The scales of justice definitely don’t tip in grayscale’s favor when it comes to the overall e-reader device experience for consumers. Whether it’s an Amazon Kindle, Sony Reader or Barnes & Noble Nook, 16-level grayscale means nothing more than a digital version of the weather in Seattle between November and April: different shades of gray.
I realize that for the most part we’re talking about black words on a white “page,” and having test-driven all but the Nook, I’m well aware of the advantages of storing the equivalent of a home library in an 8-inch long, 10-ounce tablet. Wireless downloads and the ability to digitally bookmark/annotate for study uses also weigh in on the plus side for e-readers. But these devices are also going up against hundreds of years of reading habits, and anything that gets in the way of tactile and optical book-shopping pleasures is a considerable obstacle. The current inability to transfer a lot of color to e-ink is a hindrance for a lot of people who still judge books by their covers.
Which is why the Kindle for PC from Amazon is a small step forward for consumers who are still wondering whether to make that giant leap from physical to digital books. The free 5.17MB download, available Tuesday from the online retailer, is a gentler introduction to Amazon’s e-book strategy for those who are more comfortable reading for long periods of time on their laptop or desktop computers. Thanks to your computer’s processing power, it brings color back into the mix — albeit in a more limited way than I would prefer. With apologies to Cormac McCarthy, the real potential for Kindle for PC lies down The Road.
You can now download Kindle for PC to computers running XP, Vista and Windows 7 (a Mac version is coming). The new Microsoft OS, of course, enables touchscreen/multi-touch interactivity, so if you have an HP Touchsmart or similar machine, you can zoom in and out of the text with your fingers. An Amazon press release promises finger-powered page-turning in a future Windows 7 release. (Hopefully, people will get used to the fact that they won’t have to lick their fingers before flicking.)
It’s an aptly-named app; Kindle for PC truly gives you the e-reader format on your desktop/laptop with only slight variations. A quick download from Amazon.com sets up an easy-to-navigate Home page for you and automatically archives any previous Kindle purchases. I checked in and sure enough, there was my copy of Malcolm Gladwell’s Outliers that I had purchased when I reviewed the Kindle 2 for a TV station earlier this year. The only other links and buttons you’ll see are for the Kindle Store, Menu, and a Sort By function (choose from author or title.)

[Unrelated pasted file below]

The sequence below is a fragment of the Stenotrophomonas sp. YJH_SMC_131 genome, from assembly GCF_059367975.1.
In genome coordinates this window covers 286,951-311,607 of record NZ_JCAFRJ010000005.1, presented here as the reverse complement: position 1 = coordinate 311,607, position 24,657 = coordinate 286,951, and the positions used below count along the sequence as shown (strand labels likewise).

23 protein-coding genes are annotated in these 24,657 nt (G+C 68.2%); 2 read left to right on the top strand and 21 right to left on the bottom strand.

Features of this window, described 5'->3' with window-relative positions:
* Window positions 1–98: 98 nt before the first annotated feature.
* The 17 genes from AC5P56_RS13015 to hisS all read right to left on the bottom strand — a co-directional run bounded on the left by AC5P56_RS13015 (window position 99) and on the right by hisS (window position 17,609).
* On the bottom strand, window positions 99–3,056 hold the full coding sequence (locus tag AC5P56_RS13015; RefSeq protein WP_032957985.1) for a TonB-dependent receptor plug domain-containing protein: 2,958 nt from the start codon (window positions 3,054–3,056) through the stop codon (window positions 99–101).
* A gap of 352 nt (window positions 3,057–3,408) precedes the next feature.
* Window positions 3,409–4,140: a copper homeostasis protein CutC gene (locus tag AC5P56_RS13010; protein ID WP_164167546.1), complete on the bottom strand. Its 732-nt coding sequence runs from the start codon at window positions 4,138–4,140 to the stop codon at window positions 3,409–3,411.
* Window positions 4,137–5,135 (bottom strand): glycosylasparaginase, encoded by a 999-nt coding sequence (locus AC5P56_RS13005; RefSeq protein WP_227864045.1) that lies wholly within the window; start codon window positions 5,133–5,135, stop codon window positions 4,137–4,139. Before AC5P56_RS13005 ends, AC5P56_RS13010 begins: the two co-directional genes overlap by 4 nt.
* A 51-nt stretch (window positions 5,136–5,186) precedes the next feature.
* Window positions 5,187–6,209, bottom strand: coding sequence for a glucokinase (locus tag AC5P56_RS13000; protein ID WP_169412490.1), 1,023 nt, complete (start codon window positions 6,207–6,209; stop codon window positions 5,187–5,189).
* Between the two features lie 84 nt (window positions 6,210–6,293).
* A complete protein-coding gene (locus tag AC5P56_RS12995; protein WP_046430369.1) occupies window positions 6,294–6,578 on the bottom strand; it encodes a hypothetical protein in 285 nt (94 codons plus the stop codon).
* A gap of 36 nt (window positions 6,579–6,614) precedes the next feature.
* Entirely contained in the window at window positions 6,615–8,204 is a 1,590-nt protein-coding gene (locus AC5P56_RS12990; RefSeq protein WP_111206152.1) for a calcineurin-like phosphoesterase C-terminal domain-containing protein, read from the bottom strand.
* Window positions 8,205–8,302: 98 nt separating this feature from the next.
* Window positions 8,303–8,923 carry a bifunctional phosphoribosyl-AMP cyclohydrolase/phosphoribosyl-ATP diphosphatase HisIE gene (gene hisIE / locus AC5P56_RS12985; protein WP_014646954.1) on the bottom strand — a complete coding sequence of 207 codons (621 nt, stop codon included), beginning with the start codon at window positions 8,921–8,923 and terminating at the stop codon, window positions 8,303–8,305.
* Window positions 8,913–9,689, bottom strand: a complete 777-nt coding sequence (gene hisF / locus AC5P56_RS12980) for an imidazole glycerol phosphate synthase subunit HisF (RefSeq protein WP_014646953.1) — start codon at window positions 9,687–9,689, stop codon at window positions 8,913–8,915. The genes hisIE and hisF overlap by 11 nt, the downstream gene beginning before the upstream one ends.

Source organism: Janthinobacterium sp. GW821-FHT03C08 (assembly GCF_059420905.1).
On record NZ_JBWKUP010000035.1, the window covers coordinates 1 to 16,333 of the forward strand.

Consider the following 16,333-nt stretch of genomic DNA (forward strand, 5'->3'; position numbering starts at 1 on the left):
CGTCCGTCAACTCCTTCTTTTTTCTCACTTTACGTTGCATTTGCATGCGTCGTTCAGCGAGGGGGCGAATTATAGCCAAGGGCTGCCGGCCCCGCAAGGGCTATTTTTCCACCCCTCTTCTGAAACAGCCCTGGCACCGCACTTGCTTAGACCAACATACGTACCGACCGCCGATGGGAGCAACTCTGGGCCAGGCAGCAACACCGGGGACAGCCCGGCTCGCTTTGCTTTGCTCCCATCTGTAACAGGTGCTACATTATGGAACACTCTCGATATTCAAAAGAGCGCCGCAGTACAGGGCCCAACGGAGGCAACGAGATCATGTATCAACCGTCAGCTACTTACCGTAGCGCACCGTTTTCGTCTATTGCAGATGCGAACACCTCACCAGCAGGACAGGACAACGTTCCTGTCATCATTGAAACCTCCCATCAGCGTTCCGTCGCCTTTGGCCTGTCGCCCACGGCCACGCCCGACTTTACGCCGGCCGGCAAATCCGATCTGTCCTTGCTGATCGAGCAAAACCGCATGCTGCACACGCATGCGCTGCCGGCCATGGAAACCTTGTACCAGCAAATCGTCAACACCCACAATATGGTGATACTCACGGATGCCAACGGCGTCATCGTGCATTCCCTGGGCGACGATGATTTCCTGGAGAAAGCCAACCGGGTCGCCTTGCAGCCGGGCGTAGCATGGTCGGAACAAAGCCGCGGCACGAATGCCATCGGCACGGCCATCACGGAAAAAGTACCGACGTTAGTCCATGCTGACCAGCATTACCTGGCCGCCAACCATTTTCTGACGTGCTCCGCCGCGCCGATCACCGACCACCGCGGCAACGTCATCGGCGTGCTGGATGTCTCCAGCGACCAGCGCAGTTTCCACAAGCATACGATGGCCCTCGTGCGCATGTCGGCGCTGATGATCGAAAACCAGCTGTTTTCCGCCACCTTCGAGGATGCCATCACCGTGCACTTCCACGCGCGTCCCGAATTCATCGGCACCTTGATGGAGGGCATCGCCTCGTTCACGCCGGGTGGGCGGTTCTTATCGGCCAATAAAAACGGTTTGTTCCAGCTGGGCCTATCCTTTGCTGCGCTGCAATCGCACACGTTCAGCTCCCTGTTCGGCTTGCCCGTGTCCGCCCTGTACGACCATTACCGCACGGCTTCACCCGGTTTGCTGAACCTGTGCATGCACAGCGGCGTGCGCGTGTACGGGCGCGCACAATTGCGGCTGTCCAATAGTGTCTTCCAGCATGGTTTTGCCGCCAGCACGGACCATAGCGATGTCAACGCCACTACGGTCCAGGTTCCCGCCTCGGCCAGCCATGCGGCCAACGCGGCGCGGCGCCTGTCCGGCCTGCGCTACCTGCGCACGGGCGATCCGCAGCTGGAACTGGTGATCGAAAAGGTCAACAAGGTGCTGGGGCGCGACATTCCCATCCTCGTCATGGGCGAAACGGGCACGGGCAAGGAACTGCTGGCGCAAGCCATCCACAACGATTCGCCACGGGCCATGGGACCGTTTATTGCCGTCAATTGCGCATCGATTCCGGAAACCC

Superfreakonomics showed up instantly on my Home page — once Amazon took it off “pending” status in my Manage My Kindle page. This may have been a local network issue or Amazon may have been busy with people checking out Kindle for PC, but it only happened once. All other downloads were lightning-quick. But sorry, no newspapers, magazines or blogs. Then again, it’s your PC. Isn’t your favorite short-attention-span reading already bookmarked or RSSed somewhere on your machine?
Periodicals aside, I get that Amazon wants to approximate the Kindle experience as much as possible, since you have that ability to sync purchases if you also own the e-reader device; you can begin a book on a plane trip using the Kindle and then finish it at home on your desktop. But on the PC, you have wasted gray space on either side of the “page.” I know the idea is to simulate reading on a Kindle. I guess I was simply hoping for something that took advantage of a bigger, wider desktop screen.
If you don’t have touchscreen functions, you can only increase the text size using the “Aa” font button. You can bookmark pages, but there’s no annotation with Kindle for PC. Still, these 49-year-old eyes would rather use Kindle for PC on my HP Mini netbook than on the Kindle for iPhone app. I need all the font size and digital dog-earing I can handle.
The Wide World of Color
Amazon has big plans — and revenue possibilities — for the Kindle on school and university campuses around the world; imagine a year’s worth of textbooks and study guides sliding easily into a backpack. But it needs color functionality to paint that profitable picture, and Kindle for PC shows what might be coming soon for Amazon if it can get its technological ducks in a row.
I was a big “Bloom County” fan in my 20-something years, and I was grinning like a goofy Berke Breathed comic-strip creation when I downloaded Opus: 25 Years of his Sunday Best in all its full-color glory. A digital photography book sample also came through with color photos intact, although a sample of a how-to on cupcake decorations was curiously in black-and-white. The cupcakes still looked yummy, but the capricious nature of what gets downloaded in color and what doesn’t on Kindle for PC isn’t all that appetizing.
The book covers are also available in color, and I think that’s important for those who take the cover art and design into account when making a purchase — or determining if they want to leave their 20th century book-reading ways behind and venture into the realm of digital reading. Kindle for PC serves as a helpful bridge for those folks, and a slightly more colorful one at that.
For that reason — the baby step toward more use of color — I would recommend Kindle for PC, especially for the fence-sitters who see the holiday season coming and are wondering if they should drop hints about an e-reader on Santa’s “nice” list. The format will get you used to viewing books on the dedicated device, and more colorful pages will prepare you for anything Amazon or other e-reader manufacturers may have up their sleeves for Christmases yet to come.